They didn’t have money to waste at the grocery store.
The Great Depression changed the way many Americans ate. While most people didn’t actually starve, extravagances in the grocery budget simply could not be indulged. This applied to everything related to dining and so many cooks learned how to budget and stretch their foodstuffs while still providing plenty of nutrition. While your family might not need to be as frugal as people during the Depression did, the rising cost of groceries today has become a source of concern for many. These tips for cooking and grocery shopping from the 1930s can still really help people save money nowadays.
6) Cut Out Empty Snacks
Pre-made snacks like chips and ice cream cost quite a bit of money. Sure they taste great, but not buying them will save on the grocery bill. Many families during the Great Depression didn’t have access to pre-packaged snacks as we know them – instead eating an apple, some popcorn, or some bread (all processed at home) when they were hungry between meals, if they had snacks at all.
5) Use Portion Control
Recipe booklets from back in 1930s-40s suggested serving up plates before they reached the dinner table, that way the cook could portion out everything to make the most of each meal. One tip was to pre-butter the rolls so that each family member got exactly the same (small) amount of butter. These frugal portionsover time can save a lot of money.
4) Have Breakfast for Dinner
Eating brinner more often can save money. Sausage and eggs is cheaper than steak and arugula with french bread. This is a simple trick that was used often in the Great Depression and during WWII to stretch the food budget, plus it tastes great.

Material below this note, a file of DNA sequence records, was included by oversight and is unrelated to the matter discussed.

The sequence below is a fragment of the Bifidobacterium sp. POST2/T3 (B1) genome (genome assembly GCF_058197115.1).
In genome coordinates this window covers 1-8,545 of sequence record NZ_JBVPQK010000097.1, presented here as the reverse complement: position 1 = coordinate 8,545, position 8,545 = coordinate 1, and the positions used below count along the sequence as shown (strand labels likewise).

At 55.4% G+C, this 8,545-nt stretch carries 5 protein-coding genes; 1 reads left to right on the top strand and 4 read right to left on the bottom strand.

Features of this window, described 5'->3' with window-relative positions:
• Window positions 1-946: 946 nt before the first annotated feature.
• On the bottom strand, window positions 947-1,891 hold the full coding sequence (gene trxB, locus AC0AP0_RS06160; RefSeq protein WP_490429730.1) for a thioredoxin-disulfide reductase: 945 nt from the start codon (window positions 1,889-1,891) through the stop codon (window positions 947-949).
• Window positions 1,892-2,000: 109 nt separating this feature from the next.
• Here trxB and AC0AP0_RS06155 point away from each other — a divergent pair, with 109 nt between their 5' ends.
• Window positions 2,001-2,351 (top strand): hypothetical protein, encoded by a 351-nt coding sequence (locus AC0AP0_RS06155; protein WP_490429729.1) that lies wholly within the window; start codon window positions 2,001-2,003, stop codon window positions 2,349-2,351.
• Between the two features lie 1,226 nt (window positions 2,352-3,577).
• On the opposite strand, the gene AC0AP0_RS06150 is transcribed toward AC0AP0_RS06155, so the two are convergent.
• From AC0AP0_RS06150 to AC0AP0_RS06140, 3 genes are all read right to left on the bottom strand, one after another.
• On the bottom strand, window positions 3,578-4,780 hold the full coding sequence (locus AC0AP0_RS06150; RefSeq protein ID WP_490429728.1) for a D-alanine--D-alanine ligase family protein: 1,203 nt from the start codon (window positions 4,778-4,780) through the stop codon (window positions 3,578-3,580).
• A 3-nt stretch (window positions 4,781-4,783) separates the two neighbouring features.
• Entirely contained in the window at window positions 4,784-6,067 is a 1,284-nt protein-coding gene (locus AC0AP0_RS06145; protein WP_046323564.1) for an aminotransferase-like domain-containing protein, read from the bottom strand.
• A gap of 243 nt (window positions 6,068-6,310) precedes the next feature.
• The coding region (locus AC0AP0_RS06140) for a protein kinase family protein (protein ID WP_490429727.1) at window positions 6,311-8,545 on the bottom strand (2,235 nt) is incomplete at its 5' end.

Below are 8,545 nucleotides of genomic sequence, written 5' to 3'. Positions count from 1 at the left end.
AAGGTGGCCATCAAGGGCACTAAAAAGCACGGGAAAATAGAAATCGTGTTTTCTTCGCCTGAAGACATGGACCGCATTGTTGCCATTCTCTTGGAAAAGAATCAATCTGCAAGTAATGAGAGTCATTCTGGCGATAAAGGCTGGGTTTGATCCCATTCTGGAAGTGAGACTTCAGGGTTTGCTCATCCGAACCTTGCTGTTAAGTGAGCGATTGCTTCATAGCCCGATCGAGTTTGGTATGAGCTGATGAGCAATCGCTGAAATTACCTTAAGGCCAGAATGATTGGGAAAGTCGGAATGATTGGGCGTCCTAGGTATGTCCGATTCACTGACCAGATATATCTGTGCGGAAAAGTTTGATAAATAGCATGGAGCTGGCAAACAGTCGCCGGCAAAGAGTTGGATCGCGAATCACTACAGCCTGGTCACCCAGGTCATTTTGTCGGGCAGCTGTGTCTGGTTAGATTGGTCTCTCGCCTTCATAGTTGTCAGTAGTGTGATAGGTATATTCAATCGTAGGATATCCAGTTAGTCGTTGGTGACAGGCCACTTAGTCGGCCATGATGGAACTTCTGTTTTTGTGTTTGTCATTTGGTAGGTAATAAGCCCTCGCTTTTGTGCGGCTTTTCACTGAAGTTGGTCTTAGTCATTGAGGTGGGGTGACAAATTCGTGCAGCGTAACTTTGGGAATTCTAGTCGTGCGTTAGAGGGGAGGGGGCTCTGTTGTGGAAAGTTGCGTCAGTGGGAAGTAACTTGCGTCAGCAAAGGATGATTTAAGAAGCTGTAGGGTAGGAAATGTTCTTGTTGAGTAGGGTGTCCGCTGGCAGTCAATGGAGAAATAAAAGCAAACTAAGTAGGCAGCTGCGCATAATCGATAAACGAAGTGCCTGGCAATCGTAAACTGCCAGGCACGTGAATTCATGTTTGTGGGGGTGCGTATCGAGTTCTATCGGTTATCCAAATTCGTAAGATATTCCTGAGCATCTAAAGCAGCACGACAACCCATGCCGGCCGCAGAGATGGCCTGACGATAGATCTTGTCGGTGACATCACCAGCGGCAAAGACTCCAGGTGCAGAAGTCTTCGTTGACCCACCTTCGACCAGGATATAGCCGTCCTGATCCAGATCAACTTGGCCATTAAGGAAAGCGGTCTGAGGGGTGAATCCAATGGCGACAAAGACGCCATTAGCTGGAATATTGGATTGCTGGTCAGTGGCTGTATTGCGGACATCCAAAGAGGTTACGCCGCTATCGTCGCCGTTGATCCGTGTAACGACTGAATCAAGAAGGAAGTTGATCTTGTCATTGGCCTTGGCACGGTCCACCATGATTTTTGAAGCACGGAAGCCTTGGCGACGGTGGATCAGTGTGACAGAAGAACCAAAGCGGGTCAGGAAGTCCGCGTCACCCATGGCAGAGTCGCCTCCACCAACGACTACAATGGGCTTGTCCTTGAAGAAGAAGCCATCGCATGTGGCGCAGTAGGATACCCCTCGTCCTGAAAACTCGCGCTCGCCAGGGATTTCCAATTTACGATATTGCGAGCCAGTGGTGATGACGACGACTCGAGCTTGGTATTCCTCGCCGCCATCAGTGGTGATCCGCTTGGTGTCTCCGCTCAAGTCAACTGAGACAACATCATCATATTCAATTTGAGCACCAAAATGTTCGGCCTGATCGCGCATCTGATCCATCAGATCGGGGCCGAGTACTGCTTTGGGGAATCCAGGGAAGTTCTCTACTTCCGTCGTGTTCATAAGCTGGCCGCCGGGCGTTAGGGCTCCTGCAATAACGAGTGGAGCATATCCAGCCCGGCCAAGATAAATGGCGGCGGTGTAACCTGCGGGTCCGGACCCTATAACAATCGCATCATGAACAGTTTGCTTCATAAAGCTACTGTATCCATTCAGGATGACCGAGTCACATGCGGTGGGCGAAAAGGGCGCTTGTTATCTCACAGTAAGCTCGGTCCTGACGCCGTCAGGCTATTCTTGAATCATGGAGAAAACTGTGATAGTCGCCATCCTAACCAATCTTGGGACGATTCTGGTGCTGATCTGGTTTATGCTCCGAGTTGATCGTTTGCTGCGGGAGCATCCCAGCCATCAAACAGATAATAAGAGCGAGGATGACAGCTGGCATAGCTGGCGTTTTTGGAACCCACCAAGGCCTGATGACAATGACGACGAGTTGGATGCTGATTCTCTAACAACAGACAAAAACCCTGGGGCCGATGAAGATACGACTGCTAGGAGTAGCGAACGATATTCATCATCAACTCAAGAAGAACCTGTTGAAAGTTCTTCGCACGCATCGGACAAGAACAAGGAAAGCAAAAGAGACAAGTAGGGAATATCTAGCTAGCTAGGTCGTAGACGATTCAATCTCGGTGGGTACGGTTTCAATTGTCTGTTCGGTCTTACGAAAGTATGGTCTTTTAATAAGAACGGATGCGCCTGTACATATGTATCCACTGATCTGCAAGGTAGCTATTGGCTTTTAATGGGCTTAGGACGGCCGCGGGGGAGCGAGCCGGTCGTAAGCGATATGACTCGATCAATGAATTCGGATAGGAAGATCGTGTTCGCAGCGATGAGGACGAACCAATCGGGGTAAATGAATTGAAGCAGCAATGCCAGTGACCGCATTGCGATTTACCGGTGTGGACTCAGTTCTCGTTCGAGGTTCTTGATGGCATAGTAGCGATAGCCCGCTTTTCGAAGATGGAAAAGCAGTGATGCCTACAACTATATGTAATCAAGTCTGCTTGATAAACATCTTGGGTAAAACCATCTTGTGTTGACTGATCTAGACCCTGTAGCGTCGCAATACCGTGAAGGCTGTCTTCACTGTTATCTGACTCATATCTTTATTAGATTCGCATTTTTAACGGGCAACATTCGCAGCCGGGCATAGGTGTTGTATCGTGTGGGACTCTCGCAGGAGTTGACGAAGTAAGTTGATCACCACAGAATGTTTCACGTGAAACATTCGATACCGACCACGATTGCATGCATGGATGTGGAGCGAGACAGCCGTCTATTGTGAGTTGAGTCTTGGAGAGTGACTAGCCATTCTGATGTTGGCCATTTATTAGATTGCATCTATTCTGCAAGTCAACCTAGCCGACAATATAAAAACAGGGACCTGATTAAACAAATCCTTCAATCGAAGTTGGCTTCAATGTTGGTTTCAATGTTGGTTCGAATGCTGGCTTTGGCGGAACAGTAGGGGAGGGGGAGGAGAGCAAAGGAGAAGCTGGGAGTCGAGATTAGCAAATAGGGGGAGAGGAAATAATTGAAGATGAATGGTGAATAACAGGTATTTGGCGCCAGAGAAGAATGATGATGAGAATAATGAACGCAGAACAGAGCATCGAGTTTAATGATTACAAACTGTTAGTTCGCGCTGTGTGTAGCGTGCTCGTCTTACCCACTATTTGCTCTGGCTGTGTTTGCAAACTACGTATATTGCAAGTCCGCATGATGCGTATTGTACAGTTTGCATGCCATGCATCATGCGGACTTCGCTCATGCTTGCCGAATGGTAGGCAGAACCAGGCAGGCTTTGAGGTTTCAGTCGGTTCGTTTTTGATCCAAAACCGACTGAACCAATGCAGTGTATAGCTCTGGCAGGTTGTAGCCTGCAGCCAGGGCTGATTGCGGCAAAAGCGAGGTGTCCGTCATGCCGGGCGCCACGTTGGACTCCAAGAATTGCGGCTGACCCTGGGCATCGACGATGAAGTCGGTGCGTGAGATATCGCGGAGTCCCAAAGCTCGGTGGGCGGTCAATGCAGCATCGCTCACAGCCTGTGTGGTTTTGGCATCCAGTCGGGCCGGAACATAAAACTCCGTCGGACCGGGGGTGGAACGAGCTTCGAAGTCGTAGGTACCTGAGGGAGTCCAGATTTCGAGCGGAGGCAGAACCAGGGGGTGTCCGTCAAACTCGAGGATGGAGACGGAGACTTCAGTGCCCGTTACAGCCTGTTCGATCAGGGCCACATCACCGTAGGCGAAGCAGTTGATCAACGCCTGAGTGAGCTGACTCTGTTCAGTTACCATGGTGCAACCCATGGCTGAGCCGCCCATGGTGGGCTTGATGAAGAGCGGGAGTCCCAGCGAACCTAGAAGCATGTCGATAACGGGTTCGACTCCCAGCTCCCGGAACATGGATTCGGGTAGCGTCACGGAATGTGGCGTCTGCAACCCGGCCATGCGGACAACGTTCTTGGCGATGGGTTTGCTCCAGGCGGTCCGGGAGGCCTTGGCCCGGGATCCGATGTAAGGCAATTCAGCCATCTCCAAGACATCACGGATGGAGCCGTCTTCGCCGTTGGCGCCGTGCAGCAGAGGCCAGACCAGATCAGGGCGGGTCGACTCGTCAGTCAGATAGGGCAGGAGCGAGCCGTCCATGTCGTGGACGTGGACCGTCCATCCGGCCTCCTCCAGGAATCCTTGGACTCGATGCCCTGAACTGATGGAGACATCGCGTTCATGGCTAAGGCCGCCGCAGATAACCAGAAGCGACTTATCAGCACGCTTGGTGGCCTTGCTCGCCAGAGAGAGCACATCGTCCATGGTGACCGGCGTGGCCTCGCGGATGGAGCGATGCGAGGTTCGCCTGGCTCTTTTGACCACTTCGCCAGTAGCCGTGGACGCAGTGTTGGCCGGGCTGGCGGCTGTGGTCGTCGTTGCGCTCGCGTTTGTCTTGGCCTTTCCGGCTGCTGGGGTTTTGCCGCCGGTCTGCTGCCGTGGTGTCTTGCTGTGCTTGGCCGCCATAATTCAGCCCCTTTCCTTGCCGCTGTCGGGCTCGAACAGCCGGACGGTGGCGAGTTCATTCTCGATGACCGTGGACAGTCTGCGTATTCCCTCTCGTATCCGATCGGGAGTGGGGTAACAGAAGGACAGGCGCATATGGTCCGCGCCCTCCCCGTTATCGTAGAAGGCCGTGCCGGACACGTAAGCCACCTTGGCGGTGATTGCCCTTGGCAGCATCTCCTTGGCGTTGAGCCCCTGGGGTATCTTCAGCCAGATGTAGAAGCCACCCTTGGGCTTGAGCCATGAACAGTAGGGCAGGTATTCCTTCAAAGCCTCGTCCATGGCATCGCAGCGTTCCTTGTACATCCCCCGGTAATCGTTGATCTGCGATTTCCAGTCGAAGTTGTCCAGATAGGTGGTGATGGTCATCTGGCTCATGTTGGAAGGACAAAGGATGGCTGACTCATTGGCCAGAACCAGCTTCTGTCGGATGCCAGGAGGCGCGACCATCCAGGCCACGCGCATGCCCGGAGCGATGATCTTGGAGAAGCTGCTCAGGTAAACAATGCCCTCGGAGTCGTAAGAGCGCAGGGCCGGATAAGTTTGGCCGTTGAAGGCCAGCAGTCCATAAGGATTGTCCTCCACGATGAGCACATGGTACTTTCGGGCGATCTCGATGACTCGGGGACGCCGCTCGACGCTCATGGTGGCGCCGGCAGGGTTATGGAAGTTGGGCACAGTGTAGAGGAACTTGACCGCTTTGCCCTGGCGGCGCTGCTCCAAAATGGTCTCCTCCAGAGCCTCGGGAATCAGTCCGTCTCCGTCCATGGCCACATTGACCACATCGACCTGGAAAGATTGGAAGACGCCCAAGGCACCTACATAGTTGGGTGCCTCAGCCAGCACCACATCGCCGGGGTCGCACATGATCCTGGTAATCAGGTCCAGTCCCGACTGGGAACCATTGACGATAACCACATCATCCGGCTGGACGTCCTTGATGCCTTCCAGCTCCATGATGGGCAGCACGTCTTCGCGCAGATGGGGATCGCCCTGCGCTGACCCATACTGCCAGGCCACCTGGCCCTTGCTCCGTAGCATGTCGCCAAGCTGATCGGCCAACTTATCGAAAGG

3) Cook One Vegetarian Dinner
Doing this once a week (or more) can cut down on grocery costs. You can also use less meat with the help of legumes and grains. Lentils can stretch a beef recipe and oatmeal has long been used in meatloaf by savvy cooks who know how to save money. Recipes of the era often included little shortcutsto make the meat last.
2) Make Ahead
In the 1930s a common tactic to make the most of their food was to can fruits, veggies, and even meat. Today most people don’t can much, but the spirit of not wasting can be found in meal prep as well. Veggies and/ or meat that’s only a few days away from potentially spoiling can be cooked into delicious meals and then frozen, a luxury that many cooks during the Depression simply didn’t have.
1) Make More Soups
Soups and stews are a cheap and easy way to combine veggies that otherwise we might not think to put together, thereby saving waste. During the Great Depression soups and stews dramatically increased in popularity because of the cost. Scrap meat could be used to flavor the broth and it didn’t matter which veggies you chucked into the pot.
Today soups are touted as an easy way to get lots of veggies while adhering to a whole30, paleo, or keto diet. While the Hoover stews of yesteryear (made with hot dogs, pasta, and/or potatoes) wouldn’t qualify for these modern diets, the fact remains that soups and stews are often more economical than other types of meals and are easy to customize.